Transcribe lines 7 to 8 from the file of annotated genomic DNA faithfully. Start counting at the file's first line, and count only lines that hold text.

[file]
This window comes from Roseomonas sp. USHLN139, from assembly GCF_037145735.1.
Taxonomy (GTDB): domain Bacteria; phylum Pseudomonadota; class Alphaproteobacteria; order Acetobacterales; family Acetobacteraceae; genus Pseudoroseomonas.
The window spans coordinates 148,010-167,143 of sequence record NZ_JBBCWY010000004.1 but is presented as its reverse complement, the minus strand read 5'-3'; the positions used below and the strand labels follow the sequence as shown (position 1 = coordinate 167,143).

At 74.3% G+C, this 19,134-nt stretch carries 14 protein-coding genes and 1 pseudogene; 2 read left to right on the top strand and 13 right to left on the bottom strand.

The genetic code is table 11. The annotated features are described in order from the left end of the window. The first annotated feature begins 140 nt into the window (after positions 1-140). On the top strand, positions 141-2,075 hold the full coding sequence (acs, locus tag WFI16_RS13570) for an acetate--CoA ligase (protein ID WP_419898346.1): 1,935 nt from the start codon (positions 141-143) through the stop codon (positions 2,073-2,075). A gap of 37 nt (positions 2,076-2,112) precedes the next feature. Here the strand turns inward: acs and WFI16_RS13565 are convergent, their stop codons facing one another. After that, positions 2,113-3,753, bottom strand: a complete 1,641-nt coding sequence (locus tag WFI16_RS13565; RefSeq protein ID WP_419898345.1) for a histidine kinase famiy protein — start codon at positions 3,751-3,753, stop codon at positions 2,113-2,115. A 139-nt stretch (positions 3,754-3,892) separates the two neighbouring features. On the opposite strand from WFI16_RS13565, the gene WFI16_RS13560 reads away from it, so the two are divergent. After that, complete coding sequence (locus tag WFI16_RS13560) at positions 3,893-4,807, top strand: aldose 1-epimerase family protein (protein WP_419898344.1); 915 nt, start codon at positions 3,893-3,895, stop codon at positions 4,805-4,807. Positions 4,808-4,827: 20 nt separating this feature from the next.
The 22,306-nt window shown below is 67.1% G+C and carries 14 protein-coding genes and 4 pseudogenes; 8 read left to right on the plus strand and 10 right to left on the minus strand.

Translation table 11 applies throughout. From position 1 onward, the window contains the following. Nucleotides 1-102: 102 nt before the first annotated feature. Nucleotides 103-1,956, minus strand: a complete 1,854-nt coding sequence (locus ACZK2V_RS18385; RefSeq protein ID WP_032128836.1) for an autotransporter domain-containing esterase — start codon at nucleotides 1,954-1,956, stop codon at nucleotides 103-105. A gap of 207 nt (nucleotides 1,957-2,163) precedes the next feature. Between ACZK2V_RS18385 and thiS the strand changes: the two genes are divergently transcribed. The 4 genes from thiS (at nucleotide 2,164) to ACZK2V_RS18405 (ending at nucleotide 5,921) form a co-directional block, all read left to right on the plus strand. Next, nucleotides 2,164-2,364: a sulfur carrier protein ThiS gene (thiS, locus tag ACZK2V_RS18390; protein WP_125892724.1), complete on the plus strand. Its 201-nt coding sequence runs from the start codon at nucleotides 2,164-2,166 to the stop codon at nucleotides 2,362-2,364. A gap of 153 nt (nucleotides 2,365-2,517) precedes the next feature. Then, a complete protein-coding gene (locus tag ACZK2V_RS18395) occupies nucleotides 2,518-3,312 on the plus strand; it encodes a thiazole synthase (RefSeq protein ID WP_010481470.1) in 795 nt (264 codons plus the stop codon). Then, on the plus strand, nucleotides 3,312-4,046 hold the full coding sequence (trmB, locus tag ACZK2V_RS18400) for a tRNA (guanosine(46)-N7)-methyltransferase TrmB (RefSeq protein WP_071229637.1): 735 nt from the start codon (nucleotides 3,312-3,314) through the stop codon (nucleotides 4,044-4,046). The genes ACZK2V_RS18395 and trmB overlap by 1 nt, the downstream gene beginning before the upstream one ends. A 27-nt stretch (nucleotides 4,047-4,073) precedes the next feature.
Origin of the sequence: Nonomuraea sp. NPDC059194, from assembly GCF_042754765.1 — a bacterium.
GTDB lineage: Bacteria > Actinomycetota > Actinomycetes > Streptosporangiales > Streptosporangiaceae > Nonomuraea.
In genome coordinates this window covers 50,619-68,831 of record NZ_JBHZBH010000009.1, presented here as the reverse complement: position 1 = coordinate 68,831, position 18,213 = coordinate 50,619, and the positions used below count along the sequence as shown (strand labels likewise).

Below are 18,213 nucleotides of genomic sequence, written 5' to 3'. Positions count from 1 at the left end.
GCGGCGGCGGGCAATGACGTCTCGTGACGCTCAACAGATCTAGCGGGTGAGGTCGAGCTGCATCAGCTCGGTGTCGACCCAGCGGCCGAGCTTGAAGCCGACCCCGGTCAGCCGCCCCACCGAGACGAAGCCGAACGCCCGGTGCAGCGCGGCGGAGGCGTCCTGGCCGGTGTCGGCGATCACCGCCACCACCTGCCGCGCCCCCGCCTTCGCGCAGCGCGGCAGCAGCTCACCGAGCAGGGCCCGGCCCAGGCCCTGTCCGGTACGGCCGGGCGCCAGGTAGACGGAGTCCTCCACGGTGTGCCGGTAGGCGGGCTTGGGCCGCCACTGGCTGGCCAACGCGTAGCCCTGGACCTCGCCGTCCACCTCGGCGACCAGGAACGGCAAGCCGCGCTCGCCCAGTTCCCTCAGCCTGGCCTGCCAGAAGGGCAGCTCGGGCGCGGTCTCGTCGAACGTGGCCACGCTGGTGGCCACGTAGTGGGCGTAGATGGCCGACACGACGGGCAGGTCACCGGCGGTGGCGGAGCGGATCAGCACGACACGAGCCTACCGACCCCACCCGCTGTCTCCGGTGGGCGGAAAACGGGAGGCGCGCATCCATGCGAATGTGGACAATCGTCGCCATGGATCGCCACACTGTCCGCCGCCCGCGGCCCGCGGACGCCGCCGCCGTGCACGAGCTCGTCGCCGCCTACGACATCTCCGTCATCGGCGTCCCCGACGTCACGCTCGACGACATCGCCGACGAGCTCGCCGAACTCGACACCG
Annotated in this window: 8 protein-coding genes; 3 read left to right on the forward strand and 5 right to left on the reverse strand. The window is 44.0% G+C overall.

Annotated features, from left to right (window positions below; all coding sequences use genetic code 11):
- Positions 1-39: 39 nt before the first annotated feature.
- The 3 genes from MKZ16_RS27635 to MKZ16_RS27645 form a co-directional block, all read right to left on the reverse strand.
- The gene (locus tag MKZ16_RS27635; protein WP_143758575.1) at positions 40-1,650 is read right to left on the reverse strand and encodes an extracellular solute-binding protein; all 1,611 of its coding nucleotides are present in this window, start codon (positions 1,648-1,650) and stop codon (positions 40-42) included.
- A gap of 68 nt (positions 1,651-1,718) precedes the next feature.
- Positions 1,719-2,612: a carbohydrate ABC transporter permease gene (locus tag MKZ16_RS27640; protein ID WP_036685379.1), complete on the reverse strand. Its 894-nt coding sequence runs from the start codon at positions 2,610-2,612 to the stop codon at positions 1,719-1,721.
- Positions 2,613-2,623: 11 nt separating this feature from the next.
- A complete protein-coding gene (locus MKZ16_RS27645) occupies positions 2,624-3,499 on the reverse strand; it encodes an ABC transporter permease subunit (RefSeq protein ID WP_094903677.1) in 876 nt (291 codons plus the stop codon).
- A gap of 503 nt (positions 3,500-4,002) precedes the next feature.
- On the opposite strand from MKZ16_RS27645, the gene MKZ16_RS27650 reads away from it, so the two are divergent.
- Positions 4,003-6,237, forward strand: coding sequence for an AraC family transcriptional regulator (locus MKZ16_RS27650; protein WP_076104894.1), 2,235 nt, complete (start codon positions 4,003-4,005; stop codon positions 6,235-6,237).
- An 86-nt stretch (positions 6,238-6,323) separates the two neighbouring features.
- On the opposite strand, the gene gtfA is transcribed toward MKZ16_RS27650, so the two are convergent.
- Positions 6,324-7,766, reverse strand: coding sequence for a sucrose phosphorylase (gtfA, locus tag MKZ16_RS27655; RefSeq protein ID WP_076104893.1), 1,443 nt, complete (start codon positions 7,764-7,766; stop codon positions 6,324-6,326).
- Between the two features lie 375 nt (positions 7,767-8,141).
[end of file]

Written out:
Translation table 11 applies throughout. From position 1 onward, the window contains the following. Nucleotides 1-102: 102 nt before the first annotated feature. Nucleotides 103-1,956, minus strand: a complete 1,854-nt coding sequence (locus ACZK2V_RS18385; RefSeq protein ID WP_032128836.1) for an autotransporter domain-containing esterase — start codon at nucleotides 1,954-1,956, stop codon at nucleotides 103-105. A gap of 207 nt (nucleotides 1,957-2,163) precedes the next feature. Between ACZK2V_RS18385 and thiS the strand changes: the two genes are divergently transcribed. The 4 genes from thiS (at nucleotide 2,164) to ACZK2V_RS18405 (ending at nucleotide 5,921) form a co-directional block, all read left to right on the plus strand. Next, nucleotides 2,164-2,364: a sulfur carrier protein ThiS gene (thiS, locus tag ACZK2V_RS18390; protein WP_125892724.1), complete on the plus strand. Its 201-nt coding sequence runs from the start codon at nucleotides 2,164-2,166 to the stop codon at nucleotides 2,362-2,364. A gap of 153 nt (nucleotides 2,365-2,517) precedes the next feature. Then, a complete protein-coding gene (locus tag ACZK2V_RS18395) occupies nucleotides 2,518-3,312 on the plus strand; it encodes a thiazole synthase (RefSeq protein ID WP_010481470.1) in 795 nt (264 codons plus the stop codon). Then, on the plus strand, nucleotides 3,312-4,046 hold the full coding sequence (trmB, locus tag ACZK2V_RS18400) for a tRNA (guanosine(46)-N7)-methyltransferase TrmB (RefSeq protein WP_071229637.1): 735 nt from the start codon (nucleotides 3,312-3,314) through the stop codon (nucleotides 4,044-4,046). The genes ACZK2V_RS18395 and trmB overlap by 1 nt, the downstream gene beginning before the upstream one ends. A 27-nt stretch (nucleotides 4,047-4,073) precedes the next feature.
Origin of the sequence: Nonomuraea sp. NPDC059194, from assembly GCF_042754765.1 — a bacterium.